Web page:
Fabulous Baron Munchausen, The (1961)

“The Turks raged like devils as they pursued us, and I had no doubt their fury made my Moon Man’s hair stand on end — as well as frighten the princess. Naturally, this chasing game left me quite unperturbed.”

Fabulous Baron Munchausen Poster

Synopsis:
Baron von Munchausen (Milos Kopecky) and an astronaut (Rudolf Jelanek) travel around the world, rescuing an imprisoned princess (Jana Brejchova) along the way.

Genres:

Review:
Czechoslovakian director Karel Zeman was responsible for some of the most visually innovative fantasies in cinematic history. His unique blend of live action and animation — including the use of Gustave Dore’s intricate illustrations as backdrops — is unlike anything you’ve ever seen before (except, perhaps, in Monty Python films, given that Terry Gilliam is an enormous fan of Zeman’s). It’s impossible to describe the sheer wealth of visual enjoyment Munchausen has to offer; see the stills below for a tasty sampling. The narrative basically consists of one bizarre, humanly impossible adventure after the other, and is written with a droll sense of humor. A love triangle is also woven seamlessly into the proceedings, as Munchausen — who fancies himself quite the ladies’ man — finds himself unable to convince beautiful Princess Bianca (Brejchova) to choose him over the Moon Man. In the end, however, Munchausen remains unperturbed, and ready to take on whatever escapade awaits him next.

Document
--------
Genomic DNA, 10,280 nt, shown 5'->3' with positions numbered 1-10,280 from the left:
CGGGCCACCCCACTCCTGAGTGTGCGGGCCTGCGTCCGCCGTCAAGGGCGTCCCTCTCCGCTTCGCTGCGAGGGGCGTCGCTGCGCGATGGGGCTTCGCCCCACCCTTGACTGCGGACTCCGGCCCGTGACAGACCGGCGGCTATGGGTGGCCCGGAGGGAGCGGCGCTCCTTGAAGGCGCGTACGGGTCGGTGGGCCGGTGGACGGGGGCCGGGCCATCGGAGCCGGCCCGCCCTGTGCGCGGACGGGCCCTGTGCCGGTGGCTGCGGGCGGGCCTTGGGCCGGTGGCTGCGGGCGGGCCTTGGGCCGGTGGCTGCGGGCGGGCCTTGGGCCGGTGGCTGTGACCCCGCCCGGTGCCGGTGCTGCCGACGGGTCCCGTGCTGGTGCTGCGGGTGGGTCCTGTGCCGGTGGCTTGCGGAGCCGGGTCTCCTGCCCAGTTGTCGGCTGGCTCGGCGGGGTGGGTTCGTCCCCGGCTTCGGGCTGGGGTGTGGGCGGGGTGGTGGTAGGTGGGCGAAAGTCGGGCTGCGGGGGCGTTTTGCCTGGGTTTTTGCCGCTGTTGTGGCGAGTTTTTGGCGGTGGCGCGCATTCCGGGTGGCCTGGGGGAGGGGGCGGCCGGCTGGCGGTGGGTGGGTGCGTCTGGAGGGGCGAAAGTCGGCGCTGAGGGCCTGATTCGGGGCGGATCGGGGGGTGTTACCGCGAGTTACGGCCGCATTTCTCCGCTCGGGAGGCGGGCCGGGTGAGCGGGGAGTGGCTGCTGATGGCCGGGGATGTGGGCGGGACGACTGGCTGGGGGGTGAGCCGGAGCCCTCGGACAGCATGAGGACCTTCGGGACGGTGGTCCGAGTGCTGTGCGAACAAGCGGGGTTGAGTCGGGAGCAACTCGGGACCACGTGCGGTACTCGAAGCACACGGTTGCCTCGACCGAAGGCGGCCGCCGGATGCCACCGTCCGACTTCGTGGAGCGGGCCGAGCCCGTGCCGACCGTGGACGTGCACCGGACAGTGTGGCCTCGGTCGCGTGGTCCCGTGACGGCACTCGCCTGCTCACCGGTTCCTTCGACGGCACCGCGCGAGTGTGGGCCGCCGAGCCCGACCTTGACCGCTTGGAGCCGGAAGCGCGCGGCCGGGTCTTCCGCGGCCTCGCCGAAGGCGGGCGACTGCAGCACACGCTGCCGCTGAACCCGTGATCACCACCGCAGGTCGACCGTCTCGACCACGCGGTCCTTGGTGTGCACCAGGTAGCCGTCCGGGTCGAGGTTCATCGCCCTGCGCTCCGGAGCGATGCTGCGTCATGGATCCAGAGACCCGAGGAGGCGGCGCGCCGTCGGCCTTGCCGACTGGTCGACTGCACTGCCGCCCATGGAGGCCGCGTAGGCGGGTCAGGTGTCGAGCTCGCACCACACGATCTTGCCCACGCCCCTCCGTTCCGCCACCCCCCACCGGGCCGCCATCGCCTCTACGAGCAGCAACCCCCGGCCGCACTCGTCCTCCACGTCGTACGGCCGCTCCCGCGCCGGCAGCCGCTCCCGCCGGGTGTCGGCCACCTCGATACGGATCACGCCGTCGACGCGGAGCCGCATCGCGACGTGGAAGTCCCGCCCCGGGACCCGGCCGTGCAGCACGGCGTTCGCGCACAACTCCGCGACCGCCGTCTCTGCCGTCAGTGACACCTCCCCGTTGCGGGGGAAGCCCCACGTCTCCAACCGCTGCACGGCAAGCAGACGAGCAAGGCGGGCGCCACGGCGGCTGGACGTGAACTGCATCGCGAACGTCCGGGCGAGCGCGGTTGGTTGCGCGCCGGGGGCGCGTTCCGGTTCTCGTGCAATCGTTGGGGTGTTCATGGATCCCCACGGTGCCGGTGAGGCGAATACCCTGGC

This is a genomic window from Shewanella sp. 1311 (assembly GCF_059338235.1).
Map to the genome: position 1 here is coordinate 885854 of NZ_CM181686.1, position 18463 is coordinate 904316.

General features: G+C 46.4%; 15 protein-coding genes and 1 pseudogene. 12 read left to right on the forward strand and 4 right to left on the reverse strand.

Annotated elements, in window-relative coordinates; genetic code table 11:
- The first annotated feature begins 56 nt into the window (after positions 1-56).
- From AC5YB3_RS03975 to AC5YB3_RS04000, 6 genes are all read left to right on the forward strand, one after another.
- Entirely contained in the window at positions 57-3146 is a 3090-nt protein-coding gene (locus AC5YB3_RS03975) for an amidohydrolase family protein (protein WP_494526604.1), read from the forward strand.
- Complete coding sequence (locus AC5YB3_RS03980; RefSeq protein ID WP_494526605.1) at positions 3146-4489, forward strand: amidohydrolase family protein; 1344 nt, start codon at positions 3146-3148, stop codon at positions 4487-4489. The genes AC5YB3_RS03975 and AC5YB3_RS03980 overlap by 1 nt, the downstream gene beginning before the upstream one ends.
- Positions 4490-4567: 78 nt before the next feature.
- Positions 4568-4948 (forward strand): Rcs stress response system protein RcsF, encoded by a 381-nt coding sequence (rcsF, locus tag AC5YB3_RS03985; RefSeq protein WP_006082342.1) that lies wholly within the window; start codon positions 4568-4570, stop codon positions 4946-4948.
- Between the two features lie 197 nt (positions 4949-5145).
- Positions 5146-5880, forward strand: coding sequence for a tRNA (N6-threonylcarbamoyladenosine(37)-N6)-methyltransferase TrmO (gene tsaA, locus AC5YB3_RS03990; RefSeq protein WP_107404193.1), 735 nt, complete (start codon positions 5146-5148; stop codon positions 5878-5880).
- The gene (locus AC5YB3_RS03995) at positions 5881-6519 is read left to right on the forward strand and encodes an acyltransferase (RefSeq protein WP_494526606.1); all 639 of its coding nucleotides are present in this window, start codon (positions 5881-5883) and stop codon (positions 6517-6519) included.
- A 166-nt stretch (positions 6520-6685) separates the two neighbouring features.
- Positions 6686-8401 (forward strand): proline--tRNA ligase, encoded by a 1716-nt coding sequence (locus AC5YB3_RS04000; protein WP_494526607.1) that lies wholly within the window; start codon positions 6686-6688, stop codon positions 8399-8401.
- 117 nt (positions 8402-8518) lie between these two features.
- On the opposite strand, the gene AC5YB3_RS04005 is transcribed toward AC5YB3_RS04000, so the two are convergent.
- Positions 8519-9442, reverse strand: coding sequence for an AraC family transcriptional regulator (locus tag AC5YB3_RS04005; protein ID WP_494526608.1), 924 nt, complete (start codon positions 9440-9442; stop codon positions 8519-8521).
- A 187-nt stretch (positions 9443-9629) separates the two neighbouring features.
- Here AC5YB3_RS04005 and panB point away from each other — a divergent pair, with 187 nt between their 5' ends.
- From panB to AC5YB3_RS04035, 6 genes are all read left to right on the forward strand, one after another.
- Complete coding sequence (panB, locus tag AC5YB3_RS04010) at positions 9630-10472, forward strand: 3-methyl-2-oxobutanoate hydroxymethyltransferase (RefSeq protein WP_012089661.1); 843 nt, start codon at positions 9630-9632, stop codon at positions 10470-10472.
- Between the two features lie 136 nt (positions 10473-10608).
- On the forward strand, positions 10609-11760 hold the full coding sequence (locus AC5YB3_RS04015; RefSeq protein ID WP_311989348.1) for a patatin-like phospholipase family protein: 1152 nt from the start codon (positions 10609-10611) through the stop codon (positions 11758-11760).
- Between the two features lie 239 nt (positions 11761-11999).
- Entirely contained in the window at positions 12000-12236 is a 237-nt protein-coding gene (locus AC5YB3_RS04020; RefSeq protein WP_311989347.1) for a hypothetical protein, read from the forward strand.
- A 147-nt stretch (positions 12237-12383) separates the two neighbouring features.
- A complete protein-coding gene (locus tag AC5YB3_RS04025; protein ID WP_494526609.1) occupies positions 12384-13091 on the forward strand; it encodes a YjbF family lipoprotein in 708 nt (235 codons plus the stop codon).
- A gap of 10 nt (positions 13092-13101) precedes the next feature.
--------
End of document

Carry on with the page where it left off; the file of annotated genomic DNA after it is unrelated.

Redeeming Qualities and Moments:

  • The traveling duo’s improbable journey through space, back to the Earth
    Flight
  • A court dancer frolicking with an enormous bunch of grapes
    Grapes
  • Munchausen swimming on his webbed-feet horse
    Swimming
  • A snake emerging from a tapestry to bother the Moon Man and Princess Bianca as they canoodle
    Snake
  • Countless surreal images, blending live-action with animation, and reality with fantasy
    Smoking
  • Many humorous moments — as when the Moon Man discovers the trick behind the Sultan’s protective swords
    Swords
  • Munchausen’s hilariously self-aggrandizing monologues: “At the time I had a tremendous appetite, kept busy night and day as I was by one after the other lovely lady, who succumbed to the charm of my manly eloquence…”
    Ladies
  • Zdenek Liska’s delightful musical score

Must See?
Yes. This inventive fantasy film deserves a much wider audience. It’s listed as both a Cult Movie and a Personal Recommendation in the back of Peary’s book.

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One Response to “Fabulous Baron Munchausen, The (1961)”

  1. First viewing. A must – and how!!!

    It takes guts to put the word ‘fabulous’ in a film title, and talent to prove that use of the word is justified. From start to finish, ‘Baron’ is indeed fabulous – a no-holds-barred delight, and among the best films ever!

    Just about every frame of director Zeman’s masterpiece is a visual treasure. In terms of imagination, it’s a kind of ‘Wizard of Oz’ for adults. Topped with a luxuriant score, the film has a feel of joyful delirium as it moves from scene to mesmerizing scene. It’s one of those you truly wish you could see in a theater to get the full effect.

    The low-key wit of the film is a particular plus throughout. I do particularly like it when Munchausen is preparing his arrival speech for the Grand Sultan of Turkey and all we hear from him is musical gibberish. When Joey, the Moon Man, remarks that the address is “glorious, but intelligible”, Munchausen responds, “The – the language of diplomacy!” (How true – alas, seldom musical.)

    To say the film influenced Gilliam and Monty Python is an understatement. Fans of the Flying Circus would instantly see how much was owed to Zeman. However, though the tv show used Zeman’s style as a springboard for further unbridled insanity, Gilliam’s film version of the Munchausen story is, unfortunately, labored – to say the least.

    It’s simply incomprehensible that this film is generally unavailable. A petition should be drawn up – where do I sign?!

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